Autonomous Aerial Vehicle (AAV)
Autonomous Aerial Vehicles (AAVs) are those that refer to airborne vehicles that are not remotely controlled or human piloted, neither incorporate human monitored systems. Their activities are conducted without any human interference.
Just like unmanned aerial vehicles (UAVs), AAVs are also a component of unmanned aerial systems (UAS). In practice, AAVs are fully automated; the activity of AAVs, however, still needs to be monitored to ensure safety and security of other airborne vehicles around and for the safety of passengers in the air and the general public on the ground. An example of this is the EHang 2016 AAV which uses 4G/5G networks as transmission channels to communicate with a command and control centre.
Unmanned Traffic Management (UTM) systems are being developed to manage such operations to better integrate UAS and other future flight aircraft into the existing airspace and the airspace of the future. While wide scale implementation of AAVs has not yet started, we can expect to see more frequency in their usage.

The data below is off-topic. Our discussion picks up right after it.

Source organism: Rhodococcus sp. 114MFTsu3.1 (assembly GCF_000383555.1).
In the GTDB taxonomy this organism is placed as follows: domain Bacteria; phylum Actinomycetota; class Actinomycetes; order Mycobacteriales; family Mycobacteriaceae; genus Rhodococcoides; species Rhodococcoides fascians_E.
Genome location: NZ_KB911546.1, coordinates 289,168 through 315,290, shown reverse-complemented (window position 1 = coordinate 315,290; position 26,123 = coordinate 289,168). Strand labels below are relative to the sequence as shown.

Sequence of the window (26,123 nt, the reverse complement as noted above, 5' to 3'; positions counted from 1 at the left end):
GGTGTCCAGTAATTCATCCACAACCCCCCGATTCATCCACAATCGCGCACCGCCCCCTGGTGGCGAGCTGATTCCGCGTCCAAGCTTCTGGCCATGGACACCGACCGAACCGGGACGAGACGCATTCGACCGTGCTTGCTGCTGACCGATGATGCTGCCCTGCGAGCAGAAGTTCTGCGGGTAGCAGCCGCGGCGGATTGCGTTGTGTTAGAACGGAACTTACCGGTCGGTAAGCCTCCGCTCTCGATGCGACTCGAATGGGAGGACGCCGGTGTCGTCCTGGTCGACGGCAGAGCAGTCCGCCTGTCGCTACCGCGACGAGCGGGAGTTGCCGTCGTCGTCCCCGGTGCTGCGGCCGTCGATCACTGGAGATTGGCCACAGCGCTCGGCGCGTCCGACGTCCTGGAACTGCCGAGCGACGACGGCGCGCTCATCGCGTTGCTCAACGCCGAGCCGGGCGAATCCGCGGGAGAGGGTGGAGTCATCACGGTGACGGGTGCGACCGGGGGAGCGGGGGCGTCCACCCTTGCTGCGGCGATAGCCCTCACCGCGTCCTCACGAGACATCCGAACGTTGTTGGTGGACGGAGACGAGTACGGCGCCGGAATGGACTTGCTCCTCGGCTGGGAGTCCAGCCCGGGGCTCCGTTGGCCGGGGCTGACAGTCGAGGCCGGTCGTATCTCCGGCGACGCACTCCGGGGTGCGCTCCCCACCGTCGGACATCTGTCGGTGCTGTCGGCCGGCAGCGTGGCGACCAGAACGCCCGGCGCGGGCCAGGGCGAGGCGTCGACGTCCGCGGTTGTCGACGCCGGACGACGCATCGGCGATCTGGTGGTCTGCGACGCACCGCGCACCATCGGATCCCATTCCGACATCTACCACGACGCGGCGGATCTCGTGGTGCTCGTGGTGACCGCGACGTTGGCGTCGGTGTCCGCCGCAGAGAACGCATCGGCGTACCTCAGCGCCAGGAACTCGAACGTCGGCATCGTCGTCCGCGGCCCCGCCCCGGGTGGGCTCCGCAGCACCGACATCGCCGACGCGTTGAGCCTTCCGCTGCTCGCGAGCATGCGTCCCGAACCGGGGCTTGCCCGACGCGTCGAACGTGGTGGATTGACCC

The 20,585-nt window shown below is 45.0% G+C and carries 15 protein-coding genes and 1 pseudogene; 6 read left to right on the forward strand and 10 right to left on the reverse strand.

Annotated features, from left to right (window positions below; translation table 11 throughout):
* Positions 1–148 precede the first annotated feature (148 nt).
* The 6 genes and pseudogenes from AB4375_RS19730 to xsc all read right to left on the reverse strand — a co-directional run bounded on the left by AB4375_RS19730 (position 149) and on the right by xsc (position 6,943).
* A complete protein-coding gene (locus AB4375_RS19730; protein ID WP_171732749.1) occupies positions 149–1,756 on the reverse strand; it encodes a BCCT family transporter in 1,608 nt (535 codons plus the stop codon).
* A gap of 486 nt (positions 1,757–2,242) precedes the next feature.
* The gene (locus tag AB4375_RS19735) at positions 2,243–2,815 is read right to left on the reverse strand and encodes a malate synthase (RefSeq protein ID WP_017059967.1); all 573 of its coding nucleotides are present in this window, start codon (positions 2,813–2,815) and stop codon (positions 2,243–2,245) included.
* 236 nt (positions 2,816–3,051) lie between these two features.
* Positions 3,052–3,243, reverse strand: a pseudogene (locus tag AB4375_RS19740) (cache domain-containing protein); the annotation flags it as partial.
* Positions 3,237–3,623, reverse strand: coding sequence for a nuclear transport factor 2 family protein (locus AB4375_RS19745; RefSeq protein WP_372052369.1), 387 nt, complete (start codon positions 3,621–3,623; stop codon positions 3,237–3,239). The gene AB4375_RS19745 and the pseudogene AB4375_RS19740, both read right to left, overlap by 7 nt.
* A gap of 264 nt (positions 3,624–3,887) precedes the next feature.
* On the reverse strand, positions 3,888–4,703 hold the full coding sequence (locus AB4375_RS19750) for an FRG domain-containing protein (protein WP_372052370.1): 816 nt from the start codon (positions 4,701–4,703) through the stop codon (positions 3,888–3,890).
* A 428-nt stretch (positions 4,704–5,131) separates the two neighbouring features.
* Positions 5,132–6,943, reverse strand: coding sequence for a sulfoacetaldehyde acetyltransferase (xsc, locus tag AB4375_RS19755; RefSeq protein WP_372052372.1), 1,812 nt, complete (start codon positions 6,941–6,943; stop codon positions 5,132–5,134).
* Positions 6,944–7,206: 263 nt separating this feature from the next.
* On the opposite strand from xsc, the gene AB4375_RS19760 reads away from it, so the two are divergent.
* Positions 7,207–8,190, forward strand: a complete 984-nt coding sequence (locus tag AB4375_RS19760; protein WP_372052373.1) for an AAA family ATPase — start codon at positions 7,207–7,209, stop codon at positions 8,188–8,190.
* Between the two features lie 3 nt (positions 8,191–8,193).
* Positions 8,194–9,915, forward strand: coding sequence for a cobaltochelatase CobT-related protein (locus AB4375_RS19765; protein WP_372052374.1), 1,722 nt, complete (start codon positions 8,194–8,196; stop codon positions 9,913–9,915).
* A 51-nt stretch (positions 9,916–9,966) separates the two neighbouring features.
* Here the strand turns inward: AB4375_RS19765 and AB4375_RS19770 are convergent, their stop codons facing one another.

AAVs will potentially be conforming to the drones and future flight regulations and standards. These are all currently under development which can also vary from country to country.
Developments in Beyond Visual Line of Sight (BVLOS) technology makes the mass introduction of AAVs a promising venture. One of the new developments by EHang promises to allow real-time data access and ease of communication and airborne collision avoidance.
Possible uses for AAVs could be for agricultural purposes, spraying pesticide on crops, surveying in construction sites, research and rescue operations in emergencies. As the technology matures further, it has the potential of offering the same benefits as other UAVs and possibly in the future be a part of the Advanced Air Mobility, including Urban Air Mobility, ecosystem.
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